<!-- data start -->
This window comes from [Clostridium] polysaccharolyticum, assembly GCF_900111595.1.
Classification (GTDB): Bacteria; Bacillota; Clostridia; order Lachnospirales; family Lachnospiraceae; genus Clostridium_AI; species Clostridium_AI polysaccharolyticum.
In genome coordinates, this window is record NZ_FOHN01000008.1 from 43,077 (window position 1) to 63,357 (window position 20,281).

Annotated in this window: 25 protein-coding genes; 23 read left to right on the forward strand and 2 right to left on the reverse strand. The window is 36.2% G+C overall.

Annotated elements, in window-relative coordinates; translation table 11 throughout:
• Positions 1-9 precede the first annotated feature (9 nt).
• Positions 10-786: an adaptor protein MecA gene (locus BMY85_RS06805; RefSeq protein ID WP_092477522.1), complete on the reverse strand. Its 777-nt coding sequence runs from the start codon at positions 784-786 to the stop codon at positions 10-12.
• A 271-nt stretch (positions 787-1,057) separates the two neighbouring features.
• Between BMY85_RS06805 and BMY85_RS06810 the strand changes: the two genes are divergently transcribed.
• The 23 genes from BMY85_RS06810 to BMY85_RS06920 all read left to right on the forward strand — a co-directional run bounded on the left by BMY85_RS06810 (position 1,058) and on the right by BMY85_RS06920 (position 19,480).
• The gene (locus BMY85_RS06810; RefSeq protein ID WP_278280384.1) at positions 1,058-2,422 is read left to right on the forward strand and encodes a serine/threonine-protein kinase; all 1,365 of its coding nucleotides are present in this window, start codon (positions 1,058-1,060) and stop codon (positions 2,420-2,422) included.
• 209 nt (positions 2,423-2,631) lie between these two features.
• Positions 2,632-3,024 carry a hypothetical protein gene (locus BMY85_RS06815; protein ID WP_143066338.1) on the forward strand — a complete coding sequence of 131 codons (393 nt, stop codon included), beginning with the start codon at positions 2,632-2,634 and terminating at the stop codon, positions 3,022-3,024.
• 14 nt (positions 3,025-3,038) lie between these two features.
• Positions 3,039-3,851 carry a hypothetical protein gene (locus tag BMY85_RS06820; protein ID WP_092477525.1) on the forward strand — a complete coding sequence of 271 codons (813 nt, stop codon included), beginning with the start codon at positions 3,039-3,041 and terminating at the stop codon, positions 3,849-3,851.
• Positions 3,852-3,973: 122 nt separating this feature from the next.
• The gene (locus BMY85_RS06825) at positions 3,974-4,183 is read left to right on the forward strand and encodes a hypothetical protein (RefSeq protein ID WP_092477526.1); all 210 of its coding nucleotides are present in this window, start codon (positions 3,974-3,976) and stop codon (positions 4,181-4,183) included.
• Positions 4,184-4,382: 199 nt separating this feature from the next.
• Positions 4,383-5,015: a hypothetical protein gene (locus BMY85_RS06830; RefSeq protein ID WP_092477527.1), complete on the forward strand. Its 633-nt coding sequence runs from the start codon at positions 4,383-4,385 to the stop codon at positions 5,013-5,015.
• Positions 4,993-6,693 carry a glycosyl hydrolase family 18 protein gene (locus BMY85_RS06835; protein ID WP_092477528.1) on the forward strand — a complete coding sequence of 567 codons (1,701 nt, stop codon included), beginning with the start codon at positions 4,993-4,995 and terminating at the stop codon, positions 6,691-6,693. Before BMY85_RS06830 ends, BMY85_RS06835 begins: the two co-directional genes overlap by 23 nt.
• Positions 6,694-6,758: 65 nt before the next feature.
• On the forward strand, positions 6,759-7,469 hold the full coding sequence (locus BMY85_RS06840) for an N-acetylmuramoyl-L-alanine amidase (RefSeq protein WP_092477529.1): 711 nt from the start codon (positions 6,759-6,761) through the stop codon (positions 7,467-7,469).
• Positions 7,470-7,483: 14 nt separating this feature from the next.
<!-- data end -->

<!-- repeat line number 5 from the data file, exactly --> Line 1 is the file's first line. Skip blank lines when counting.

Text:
Annotated elements, in window-relative coordinates; translation table 11 throughout: